The Washington State Department of Licensing has the authority to suspend or revoke the privilege to drive in Washington State. Suspension or revocation may be mandatory or discretionary, depending on the circumstances. However, the driver has the opportunity to challenge a license suspension or revocation in a hearing. Our office can help you with these hearings, protecting your ability to drive or reinstating your ability to do so legally.
The Right to a Hearing
For all mandatory suspensions, an affected driver has the right to notice of a pending suspension and the opportunity to contest the suspension. A timely request for a hearing is a prerequisite; in many instances, the window for requesting a hearing is very short. For example, for a DUI administrative hearing, the affected driver typically has only 20 days after arrest (or notice of pending suspension) to request a hearing.
Length of Suspensions or Revocations
A suspension is the loss of a driver’s license for period of less than a year, while a revocation is the loss of license for a year or more. The shortest possible suspension is 30 days and is often seen for Reckless Driving convictions. Revocations are typically for a year, although in some instances can be for several years. For a person classified as a Habitual Traffic Offender, a revocation is generally for seven years.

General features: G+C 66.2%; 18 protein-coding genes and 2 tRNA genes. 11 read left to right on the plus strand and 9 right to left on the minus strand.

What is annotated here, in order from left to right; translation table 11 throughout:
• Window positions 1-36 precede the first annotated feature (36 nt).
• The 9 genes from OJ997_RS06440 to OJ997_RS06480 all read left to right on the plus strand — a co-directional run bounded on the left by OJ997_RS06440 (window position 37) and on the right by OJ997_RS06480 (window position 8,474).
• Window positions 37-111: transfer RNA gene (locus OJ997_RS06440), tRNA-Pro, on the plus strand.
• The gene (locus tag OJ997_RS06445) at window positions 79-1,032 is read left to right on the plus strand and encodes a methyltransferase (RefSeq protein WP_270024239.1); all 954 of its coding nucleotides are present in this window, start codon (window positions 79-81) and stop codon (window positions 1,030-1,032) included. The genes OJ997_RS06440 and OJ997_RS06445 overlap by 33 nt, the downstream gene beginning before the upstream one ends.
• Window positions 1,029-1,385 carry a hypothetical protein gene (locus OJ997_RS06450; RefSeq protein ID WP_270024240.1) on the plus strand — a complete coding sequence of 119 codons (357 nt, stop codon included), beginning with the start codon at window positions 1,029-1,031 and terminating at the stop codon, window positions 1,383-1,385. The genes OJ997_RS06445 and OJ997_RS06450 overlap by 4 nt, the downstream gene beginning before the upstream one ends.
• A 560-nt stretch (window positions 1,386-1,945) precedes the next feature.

Suspensions and revocations may stack up, so two separate convictions requiring a revocation of a year will result in a two-year license revocation.
If a Hearing is Requested
Typically, suspensions and revocations take place 45 days after notice is given to the affected individual. When a hearing is requested, a hearing date will be set and the license suspension or revocation will be “stayed” until a result of the hearing is determined.
Types of Suspensions and Revocations
There are many different reasons a license can be suspended or revoked. Here is a list of commonly seen causes of suspension or revocation for which a hearing is available:
1) Not following through with required alcohol/drug treatment
2) Fraud upon Department of Licensing (such as fraudulent application for a license)
3) Continuing offenses (too many traffic tickets)
4) Refusal to Submit to a Breath Test
5) Breath Test, or Blood Test, with levels above legal limit
6) Too many traffic infractions
7) Three or more major moving violations in a five-year period
8) Failing to take a driving examination required by DOL
9) Suspension in the interests of safety